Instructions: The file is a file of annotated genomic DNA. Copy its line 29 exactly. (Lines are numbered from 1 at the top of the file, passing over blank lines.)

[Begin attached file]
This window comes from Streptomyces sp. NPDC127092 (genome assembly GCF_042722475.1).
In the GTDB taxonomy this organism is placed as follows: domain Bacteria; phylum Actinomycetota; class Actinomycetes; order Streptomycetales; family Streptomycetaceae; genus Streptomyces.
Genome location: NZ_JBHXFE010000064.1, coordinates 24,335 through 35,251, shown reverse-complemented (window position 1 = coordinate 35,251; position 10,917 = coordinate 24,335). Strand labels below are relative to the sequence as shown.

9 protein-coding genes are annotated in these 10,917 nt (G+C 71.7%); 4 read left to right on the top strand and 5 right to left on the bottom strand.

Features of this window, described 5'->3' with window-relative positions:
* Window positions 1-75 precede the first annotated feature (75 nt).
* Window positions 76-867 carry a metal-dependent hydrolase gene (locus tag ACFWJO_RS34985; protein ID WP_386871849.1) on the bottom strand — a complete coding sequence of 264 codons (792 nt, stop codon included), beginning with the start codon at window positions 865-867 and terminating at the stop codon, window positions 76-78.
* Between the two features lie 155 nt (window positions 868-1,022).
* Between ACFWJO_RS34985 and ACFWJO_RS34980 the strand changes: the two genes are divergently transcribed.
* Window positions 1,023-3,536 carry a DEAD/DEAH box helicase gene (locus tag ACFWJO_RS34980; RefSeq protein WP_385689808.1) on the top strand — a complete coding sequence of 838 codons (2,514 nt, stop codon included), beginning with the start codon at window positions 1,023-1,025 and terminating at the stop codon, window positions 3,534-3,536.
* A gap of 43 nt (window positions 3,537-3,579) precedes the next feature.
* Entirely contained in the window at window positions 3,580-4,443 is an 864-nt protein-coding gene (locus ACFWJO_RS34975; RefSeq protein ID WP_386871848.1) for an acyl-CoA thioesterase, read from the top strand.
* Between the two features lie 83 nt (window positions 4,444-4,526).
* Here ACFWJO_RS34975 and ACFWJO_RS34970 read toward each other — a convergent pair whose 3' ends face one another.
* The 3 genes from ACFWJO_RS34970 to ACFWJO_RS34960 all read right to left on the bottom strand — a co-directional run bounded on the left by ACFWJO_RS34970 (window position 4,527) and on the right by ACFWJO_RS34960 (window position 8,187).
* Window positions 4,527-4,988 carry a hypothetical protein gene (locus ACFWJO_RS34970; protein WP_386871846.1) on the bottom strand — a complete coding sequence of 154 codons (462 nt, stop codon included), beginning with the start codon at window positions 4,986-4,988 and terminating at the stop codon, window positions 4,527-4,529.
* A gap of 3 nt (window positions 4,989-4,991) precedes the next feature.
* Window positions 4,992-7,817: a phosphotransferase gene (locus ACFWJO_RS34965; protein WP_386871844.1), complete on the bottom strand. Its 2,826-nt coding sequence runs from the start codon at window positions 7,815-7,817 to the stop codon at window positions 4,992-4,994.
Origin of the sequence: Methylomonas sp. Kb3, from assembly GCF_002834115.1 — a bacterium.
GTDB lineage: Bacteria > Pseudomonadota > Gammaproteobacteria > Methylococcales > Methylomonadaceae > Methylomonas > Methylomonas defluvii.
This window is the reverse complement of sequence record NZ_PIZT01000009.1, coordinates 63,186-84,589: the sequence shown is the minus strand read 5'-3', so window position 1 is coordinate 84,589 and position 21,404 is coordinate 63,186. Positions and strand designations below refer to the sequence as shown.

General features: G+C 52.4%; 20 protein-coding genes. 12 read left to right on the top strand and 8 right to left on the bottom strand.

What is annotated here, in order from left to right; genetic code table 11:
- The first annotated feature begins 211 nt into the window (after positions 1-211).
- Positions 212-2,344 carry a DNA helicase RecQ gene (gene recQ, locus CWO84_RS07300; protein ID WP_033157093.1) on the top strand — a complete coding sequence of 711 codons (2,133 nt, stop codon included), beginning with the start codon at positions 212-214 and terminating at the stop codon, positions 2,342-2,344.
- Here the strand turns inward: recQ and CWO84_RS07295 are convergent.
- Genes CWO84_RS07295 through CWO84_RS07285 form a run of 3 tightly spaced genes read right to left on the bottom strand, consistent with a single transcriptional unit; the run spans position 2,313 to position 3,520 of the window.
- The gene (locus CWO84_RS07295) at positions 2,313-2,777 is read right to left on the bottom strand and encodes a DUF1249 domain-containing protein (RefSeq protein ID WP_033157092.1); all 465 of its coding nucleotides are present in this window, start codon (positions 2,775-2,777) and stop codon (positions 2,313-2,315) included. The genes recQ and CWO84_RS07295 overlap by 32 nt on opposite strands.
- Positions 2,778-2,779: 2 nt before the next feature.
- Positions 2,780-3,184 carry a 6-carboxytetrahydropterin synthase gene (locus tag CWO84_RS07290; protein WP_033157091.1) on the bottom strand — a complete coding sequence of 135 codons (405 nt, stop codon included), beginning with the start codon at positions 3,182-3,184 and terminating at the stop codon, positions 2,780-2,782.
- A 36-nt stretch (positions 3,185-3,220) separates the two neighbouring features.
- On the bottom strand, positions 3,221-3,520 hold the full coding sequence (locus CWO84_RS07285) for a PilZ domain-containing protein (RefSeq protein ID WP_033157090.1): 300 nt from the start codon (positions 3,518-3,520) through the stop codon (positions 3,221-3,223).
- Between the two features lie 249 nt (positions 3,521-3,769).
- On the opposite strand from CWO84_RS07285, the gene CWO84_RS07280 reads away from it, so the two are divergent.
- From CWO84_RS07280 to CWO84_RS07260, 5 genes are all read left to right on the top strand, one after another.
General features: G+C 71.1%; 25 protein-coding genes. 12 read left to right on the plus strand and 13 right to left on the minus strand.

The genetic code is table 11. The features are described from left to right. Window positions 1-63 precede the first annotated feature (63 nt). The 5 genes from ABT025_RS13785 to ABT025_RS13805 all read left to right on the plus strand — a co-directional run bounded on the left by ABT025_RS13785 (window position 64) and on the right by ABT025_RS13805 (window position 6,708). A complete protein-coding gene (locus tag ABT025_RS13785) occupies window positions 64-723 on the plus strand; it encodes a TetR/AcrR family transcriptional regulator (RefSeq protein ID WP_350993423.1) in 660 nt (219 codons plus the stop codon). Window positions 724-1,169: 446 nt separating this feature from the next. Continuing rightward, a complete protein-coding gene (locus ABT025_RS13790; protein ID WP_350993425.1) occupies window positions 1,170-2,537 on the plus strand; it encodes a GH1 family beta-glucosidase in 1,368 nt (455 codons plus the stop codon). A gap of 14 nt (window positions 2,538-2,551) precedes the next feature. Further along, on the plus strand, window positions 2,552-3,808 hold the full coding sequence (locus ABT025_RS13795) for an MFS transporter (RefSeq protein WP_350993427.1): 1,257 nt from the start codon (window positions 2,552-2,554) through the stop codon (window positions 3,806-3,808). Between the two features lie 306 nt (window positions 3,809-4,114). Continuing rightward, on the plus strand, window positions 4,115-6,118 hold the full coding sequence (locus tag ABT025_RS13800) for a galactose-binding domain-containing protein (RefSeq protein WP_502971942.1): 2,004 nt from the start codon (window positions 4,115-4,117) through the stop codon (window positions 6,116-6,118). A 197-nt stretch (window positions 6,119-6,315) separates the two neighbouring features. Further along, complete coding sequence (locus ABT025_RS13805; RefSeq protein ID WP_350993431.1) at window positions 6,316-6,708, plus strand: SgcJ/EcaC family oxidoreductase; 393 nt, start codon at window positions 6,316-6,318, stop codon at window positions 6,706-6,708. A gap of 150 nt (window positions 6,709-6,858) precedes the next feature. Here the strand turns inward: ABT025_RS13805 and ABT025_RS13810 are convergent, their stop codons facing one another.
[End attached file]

- Positions 2,778-2,779: 2 nt before the next feature.